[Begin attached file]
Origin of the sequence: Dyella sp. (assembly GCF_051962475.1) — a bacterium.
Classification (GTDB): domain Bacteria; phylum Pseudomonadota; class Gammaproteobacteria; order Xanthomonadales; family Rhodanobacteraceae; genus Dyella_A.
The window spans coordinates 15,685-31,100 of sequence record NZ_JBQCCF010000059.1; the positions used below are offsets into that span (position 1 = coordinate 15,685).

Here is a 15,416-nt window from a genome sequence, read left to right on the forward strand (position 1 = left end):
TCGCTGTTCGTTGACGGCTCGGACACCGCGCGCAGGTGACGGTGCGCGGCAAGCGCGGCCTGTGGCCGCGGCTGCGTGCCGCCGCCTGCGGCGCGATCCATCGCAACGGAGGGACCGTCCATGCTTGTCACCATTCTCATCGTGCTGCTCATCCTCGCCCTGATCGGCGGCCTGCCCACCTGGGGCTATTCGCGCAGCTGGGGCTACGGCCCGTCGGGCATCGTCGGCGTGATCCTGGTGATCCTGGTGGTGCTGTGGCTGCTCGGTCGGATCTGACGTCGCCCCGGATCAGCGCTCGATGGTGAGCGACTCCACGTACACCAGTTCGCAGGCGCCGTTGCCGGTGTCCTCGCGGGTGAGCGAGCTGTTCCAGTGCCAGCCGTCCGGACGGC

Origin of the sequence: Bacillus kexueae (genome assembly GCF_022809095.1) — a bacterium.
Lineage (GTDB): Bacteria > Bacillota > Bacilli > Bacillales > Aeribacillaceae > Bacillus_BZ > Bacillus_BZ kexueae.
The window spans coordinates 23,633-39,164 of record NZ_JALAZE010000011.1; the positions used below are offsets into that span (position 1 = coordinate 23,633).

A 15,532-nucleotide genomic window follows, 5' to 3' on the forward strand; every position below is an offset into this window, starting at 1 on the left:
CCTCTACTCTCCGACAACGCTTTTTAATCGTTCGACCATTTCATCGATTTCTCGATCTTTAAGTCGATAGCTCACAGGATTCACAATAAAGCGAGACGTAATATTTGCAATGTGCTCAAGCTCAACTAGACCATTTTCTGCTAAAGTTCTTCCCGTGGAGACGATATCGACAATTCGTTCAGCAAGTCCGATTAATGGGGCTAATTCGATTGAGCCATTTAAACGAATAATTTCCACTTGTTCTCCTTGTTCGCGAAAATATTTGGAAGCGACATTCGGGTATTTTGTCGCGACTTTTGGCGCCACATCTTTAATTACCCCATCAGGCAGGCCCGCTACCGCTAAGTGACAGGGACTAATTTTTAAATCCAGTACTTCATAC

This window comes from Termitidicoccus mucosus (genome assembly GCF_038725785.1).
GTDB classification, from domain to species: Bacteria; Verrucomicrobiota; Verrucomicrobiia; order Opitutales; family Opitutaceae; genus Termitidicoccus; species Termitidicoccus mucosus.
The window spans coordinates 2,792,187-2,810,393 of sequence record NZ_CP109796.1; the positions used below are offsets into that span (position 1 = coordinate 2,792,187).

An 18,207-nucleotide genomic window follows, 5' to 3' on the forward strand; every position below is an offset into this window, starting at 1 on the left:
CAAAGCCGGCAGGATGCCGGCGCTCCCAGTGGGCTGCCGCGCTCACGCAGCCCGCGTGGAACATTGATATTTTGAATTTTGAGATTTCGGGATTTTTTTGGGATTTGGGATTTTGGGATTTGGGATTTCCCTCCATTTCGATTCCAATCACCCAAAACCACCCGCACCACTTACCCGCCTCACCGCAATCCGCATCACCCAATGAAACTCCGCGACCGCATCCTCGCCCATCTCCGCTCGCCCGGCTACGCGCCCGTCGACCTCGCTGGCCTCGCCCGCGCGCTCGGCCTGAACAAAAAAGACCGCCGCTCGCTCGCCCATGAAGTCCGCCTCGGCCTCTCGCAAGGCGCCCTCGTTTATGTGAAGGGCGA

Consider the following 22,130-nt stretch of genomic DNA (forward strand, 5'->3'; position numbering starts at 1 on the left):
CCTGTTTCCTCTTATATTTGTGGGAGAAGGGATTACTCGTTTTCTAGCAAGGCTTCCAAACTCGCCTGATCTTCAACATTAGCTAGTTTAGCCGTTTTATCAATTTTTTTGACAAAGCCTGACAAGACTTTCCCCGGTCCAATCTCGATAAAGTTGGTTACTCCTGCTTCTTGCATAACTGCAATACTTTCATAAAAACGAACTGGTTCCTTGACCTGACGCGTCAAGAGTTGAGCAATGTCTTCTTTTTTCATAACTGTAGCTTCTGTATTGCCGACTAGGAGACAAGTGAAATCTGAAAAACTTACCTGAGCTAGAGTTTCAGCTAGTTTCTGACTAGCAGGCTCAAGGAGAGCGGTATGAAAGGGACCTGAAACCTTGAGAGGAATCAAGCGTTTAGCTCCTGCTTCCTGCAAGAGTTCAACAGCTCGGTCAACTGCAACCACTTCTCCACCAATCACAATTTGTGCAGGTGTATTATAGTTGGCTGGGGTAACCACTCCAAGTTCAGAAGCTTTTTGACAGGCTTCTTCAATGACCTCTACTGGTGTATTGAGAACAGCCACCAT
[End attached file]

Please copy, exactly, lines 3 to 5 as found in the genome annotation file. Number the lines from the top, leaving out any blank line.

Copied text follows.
The window spans coordinates 15,685-31,100 of sequence record NZ_JBQCCF010000059.1; the positions used below are offsets into that span (position 1 = coordinate 15,685).

Here is a 15,416-nt window from a genome sequence, read left to right on the forward strand (position 1 = left end):
TCGCTGTTCGTTGACGGCTCGGACACCGCGCGCAGGTGACGGTGCGCGGCAAGCGCGGCCTGTGGCCGCGGCTGCGTGCCGCCGCCTGCGGCGCGATCCATCGCAACGGAGGGACCGTCCATGCTTGTCACCATTCTCATCGTGCTGCTCATCCTCGCCCTGATCGGCGGCCTGCCCACCTGGGGCTATTCGCGCAGCTGGGGCTACGGCCCGTCGGGCATCGTCGGCGTGATCCTGGTGATCCTGGTGGTGCTGTGGCTGCTCGGTCGGATCTGACGTCGCCCCGGATCAGCGCTCGATGGTGAGCGACTCCACGTACACCAGTTCGCAGGCGCCGTTGCCGGTGTCCTCGCGGGTGAGCGAGCTGTTCCAGTGCCAGCCGTCCGGACGGC